After reaching historically low levels over the past year, coal generation is set for a comeback unless the carbon price is increased, a new report has concluded.
Analysis by Aurora Energy Research found a total carbon price of at least £40 per tonne would be required to induce the complete phase out of coal generation by 2025 without further government intervention.
The report says the carbon price support (CPS) has been “instrumental” in the collapse of coal generation in Britain from around half of all generation in early 2013 to just two per cent in July 2017. It claims the CPS is responsible for nearly quarters of the decline, while falling gas prices also played a part in hindering the price competitiveness of coal.
However, gas prices are expected rebound in the early 2020s as global glut of liquefied natural gas (LNG) comes to an end. The removal of production restrictions in China means coal prices are also likely to fall. If the carbon price remains the same, coal generation will see a “revival” which could undermine efforts to meet the fourth carbon budget, Aurora warned.
The CPS is a tax on fossil fuels which was introduced by the government in 2013 to ensure that generators paid a minimum price for carbon emissions, known as the carbon price floor (CPF). The levy acts as a top-up to the European carbon price under the EU Emissions Trading System.
The current trajectory for the CPF sees the minimum price rise to £30 per tonne in 2020 and £70 per tonne in 2030, but the CPS top-up payments have been capped at £18 per tonne until 2020/21 to ensure UK businesses remain competitive with their continental counterparts. Nevertheless, the total carbon price in the UK stands at around £23 per tonne – nearly five times the price for the rest of Europe (£5 per tonne).
Even if the status quo was maintained, there could be a “substantial increase” in the amount of coal generation during the first half of the 2020s, according to the report. If the CPS was scrapped, as manufacturing trade body EEF has urged, there would be a “surge”.
Under the EU’s Industrial Emissions Directive, coal plants must meet stringent emissions limits, be signed up to a transitional plan for meeting them, or agree to close by 2023 and run for no more than 1,500 hours each year. Axing the CPS could lead the coal plants which opted to close by 2023 to undertake upgrades to enable them to meet the emissions limits and therefore run unconstrained, the report states.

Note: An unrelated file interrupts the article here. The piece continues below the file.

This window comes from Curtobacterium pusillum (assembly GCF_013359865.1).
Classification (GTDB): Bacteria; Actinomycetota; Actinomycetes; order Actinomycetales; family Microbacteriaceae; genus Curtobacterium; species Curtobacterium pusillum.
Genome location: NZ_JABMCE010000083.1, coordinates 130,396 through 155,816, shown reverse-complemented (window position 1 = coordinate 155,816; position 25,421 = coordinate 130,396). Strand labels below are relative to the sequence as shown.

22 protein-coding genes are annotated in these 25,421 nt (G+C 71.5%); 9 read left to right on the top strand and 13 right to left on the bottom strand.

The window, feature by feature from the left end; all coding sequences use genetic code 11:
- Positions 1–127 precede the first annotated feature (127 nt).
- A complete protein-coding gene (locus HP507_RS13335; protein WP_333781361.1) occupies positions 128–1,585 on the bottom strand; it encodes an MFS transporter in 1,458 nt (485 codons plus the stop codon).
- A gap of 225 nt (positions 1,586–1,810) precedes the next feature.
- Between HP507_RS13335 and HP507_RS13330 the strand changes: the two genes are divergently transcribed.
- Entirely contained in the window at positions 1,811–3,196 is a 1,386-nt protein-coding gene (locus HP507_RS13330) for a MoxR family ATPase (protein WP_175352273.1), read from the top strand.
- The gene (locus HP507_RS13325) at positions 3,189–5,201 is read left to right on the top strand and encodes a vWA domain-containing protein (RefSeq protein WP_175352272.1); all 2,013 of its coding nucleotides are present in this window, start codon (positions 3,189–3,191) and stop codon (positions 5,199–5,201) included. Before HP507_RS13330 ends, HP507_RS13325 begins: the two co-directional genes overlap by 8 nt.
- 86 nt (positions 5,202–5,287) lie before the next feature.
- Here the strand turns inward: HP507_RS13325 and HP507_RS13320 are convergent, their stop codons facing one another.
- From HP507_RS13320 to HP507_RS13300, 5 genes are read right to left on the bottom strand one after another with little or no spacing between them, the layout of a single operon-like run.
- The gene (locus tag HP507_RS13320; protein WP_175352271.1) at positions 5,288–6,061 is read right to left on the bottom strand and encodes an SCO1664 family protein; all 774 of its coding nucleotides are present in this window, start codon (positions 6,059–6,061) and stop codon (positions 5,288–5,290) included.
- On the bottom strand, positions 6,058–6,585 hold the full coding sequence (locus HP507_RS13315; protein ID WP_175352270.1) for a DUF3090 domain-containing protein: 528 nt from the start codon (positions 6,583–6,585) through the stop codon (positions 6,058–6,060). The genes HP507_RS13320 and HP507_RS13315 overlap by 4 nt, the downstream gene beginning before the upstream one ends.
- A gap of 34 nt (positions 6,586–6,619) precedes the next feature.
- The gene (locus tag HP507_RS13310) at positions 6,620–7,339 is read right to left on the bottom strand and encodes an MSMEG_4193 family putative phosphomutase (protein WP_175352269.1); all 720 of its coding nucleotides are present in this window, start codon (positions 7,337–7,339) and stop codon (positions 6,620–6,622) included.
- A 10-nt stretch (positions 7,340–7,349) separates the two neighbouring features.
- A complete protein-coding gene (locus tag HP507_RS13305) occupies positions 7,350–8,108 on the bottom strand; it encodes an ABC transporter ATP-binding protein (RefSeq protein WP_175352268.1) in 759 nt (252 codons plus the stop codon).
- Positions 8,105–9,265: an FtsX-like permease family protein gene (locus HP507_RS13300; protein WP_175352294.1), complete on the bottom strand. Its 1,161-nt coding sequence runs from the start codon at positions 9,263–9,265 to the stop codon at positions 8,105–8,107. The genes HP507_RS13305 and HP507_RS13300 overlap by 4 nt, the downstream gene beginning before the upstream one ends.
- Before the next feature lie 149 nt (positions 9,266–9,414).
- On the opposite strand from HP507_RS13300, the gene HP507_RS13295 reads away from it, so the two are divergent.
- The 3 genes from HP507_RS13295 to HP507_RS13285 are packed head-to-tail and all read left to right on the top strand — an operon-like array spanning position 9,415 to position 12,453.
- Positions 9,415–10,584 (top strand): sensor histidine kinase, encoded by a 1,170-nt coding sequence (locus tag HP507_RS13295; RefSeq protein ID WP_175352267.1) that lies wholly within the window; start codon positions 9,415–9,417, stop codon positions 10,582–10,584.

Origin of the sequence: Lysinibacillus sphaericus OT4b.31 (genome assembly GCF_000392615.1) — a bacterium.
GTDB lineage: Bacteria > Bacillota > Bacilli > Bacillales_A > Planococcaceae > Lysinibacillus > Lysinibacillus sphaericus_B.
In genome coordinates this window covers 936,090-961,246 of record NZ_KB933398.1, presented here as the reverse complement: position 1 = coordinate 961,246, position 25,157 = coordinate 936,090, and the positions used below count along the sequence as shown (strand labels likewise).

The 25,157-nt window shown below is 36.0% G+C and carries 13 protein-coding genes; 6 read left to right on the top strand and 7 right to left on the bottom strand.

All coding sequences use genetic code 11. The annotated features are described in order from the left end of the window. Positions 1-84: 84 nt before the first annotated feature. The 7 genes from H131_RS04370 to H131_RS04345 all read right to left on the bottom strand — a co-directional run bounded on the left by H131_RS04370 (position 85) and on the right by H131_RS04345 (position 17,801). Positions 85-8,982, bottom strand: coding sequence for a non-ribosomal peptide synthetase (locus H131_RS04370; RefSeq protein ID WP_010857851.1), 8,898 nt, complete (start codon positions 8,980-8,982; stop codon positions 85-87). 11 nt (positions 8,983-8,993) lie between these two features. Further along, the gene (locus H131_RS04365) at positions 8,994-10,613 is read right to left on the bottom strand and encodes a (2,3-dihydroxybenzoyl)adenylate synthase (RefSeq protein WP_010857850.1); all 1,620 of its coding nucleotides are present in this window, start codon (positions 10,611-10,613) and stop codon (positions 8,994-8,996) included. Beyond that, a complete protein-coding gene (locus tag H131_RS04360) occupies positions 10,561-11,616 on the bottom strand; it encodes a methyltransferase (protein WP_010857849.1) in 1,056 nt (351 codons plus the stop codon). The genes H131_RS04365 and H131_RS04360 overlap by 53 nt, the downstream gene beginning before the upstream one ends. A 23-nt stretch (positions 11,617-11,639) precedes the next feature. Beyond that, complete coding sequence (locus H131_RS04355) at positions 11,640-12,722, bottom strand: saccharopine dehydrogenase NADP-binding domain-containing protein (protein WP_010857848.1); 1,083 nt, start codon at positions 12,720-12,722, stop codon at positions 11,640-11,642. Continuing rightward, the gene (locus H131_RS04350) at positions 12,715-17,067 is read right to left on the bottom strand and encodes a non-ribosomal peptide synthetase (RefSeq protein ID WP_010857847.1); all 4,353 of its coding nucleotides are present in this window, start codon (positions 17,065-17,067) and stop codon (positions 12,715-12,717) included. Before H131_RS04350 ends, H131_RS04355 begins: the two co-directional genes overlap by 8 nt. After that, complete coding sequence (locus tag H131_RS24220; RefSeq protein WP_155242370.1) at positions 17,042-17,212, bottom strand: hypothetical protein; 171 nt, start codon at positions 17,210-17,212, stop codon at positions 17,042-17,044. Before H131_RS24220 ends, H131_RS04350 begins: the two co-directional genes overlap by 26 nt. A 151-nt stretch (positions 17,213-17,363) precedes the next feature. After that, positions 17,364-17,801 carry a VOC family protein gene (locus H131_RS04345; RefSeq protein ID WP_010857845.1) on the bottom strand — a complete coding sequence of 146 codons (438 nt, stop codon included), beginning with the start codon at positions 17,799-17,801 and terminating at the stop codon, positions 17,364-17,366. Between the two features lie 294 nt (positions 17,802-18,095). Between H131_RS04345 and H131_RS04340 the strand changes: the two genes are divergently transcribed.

In the Clean Growth Strategy unveiled last week, the government confirmed its intention to phase out all unabated coal generation by 2025 and promised to provide “further details” on the carbon price for the 2020s in the upcoming autumn budget.
Aurora’s report says removing all unabated coal from the system, without further intervention, would require at total carbon price of at least £40 per tonne by 2025. This would increase wholesale prices by £4/MWh during the following decade – the equivalent of £10 per household per year. By contrast, removing the CPS would cut wholesale prices by £10/MWh over the same period.
Summarising the findings, Aurora said the government faces a “tough decision” on the future of the carbon price: “Aurora’s analysis suggests that it would be risky for the government to cut carbon prices – as this would lead to a surge in coal generation, making it harder to deliver our carbon budgets.
“At the same time, increasing the gap in carbon prices between the UK and Europe would increase consumer bills, and lead to greater imports of electricity from Europe – offshoring GB emissions elsewhere.”
Dave Jones, policy analyst at environmental think tank Sandbag, commented: “Reducing the carbon price support would be disastrous for the UK, leading to a rise in CO2 emissions, and putting the coal phase-out at risk, as operators would fight for loopholes to keep coal plants alive past 2025.
“The Netherlands will have a carbon floor price of €18 per tonne in 2020, and Germany and France are both considering options for carbon pricing on coal power plants. The UK led the way in carbon pricing, so the worst time to backslide is when other countries are considering copying our model.”
A spokeswoman for Energy UK said: “While Brexit negotiations continue and government considers its future carbon price policy, it is important for the energy industry to have certainty as far as possible in advance, therefore the chancellor must set out the approach to the future of carbon pricing in this autumn’s budget.”
Previous research by Aurora concluded that the CPS will become irrelevant after 2025 due to the government’s planned phase-out for coal. The report said getting rid of the scheme could actually reduce overall emissions over the medium-term due to less coal power being imported via interconnectors.
However, it also warned there could also be a “detrimental impact” on investment in low-carbon generation over the long-term.
The decarbonisation of power sector saw a major milestone in April when, for the first time in nearly a century and a half, no coal was burnt to generate power in the UK for an entire day.